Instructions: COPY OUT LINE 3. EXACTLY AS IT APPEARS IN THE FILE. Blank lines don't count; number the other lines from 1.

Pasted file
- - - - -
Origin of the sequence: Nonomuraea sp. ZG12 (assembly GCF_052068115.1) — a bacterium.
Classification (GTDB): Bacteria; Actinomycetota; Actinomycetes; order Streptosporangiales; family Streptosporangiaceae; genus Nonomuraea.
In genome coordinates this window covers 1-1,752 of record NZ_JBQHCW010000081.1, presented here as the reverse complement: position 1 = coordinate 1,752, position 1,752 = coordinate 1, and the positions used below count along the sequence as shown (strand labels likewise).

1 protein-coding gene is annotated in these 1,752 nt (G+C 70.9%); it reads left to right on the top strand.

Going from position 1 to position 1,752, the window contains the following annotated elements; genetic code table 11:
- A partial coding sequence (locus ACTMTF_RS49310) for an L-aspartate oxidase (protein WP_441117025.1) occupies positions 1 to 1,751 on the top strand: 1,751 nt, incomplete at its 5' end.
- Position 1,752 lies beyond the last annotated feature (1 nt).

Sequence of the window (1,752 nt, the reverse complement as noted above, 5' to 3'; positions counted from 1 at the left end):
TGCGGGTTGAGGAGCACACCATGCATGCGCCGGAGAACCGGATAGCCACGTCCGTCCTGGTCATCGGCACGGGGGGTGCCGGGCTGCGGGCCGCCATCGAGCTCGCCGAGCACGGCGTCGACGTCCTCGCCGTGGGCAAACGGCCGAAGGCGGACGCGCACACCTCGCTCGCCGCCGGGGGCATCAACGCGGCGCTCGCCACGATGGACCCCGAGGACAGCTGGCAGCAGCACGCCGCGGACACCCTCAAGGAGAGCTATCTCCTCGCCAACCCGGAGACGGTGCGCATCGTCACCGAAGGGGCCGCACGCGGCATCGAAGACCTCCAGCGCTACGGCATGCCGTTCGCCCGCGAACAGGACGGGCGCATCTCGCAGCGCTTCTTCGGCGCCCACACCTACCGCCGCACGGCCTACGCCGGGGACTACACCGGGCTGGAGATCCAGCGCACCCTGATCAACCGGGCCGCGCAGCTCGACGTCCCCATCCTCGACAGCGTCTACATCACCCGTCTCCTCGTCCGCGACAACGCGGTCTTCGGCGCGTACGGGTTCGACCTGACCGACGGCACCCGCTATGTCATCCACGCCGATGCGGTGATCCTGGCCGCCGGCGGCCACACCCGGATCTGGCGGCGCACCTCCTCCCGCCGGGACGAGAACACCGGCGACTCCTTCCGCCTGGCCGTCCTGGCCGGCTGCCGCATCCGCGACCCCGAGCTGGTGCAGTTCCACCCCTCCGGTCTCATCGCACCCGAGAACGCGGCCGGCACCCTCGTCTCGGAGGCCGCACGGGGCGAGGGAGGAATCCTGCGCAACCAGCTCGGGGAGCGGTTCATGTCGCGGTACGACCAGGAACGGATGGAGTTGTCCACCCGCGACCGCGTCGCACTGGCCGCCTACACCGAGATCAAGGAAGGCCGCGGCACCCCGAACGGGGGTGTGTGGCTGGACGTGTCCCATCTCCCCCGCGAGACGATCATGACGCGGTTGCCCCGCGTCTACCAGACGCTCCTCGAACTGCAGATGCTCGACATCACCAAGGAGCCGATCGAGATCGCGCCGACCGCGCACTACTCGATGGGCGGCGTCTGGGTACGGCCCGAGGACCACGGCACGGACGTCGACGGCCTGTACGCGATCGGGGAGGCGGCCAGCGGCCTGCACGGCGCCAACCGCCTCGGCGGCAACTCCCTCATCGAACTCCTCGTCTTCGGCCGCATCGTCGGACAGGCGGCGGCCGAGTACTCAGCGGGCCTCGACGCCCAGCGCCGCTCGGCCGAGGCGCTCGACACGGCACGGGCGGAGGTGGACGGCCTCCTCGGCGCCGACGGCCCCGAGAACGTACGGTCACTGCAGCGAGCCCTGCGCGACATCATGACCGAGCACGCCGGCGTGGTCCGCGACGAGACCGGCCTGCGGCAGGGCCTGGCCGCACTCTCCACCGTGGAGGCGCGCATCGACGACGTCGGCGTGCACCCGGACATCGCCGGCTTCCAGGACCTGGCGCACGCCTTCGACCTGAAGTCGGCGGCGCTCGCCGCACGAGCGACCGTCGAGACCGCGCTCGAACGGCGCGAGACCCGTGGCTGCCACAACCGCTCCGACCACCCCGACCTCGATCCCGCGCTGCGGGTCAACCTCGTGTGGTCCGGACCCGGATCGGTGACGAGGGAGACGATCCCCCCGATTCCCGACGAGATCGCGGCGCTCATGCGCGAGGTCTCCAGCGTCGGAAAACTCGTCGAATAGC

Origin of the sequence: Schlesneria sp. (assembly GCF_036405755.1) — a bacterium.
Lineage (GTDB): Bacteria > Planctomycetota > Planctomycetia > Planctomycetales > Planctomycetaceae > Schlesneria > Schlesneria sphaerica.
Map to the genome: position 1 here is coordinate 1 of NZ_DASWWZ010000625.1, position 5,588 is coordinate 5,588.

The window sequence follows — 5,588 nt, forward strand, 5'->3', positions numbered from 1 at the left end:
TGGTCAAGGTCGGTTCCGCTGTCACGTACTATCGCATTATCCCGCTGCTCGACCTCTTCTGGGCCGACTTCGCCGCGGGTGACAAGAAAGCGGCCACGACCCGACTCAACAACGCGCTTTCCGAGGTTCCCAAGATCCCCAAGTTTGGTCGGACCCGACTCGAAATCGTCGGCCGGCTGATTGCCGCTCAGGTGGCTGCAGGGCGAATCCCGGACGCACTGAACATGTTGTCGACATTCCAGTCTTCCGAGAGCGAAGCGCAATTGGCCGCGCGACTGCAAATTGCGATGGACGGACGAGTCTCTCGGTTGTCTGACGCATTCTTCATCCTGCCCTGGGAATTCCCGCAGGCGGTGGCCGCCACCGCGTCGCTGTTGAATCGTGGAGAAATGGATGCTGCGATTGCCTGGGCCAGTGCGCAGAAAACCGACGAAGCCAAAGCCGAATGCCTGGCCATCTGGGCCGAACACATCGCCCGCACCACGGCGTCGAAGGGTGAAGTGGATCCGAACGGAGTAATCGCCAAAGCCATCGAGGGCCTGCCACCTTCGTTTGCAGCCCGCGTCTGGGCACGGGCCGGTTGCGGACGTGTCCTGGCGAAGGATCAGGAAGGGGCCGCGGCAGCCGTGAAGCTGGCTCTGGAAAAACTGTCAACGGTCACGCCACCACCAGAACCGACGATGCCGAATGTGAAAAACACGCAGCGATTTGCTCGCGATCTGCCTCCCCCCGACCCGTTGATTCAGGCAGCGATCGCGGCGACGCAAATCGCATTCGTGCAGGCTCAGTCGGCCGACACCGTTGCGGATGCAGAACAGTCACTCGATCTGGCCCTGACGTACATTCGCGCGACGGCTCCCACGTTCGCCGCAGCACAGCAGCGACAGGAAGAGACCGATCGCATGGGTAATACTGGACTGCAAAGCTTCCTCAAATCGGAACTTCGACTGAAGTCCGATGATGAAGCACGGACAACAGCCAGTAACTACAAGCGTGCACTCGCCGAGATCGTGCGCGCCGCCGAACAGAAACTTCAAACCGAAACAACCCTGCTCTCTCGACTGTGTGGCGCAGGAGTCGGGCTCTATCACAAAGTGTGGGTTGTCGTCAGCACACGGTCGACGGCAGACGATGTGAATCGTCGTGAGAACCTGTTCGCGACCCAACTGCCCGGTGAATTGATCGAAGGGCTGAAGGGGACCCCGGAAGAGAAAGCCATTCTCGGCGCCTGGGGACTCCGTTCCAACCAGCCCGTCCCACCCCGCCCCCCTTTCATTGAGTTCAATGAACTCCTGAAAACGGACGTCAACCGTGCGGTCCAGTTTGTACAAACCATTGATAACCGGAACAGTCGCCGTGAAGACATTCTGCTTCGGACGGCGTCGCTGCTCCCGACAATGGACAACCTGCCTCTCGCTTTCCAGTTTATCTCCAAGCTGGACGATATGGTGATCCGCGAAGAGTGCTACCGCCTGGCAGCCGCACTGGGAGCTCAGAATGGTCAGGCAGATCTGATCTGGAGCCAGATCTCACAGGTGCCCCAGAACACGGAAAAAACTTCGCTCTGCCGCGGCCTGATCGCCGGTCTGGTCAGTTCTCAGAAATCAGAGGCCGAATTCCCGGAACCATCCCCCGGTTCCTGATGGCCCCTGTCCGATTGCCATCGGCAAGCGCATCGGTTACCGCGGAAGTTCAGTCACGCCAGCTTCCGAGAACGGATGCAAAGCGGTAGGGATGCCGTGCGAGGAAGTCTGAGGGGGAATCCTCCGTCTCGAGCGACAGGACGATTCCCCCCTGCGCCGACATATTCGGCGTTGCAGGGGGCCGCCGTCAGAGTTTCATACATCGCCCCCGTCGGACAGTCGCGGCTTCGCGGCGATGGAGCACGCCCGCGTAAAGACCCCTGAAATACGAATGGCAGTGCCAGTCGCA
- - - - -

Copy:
In genome coordinates this window covers 1-1,752 of record NZ_JBQHCW010000081.1, presented here as the reverse complement: position 1 = coordinate 1,752, position 1,752 = coordinate 1, and the positions used below count along the sequence as shown (strand labels likewise).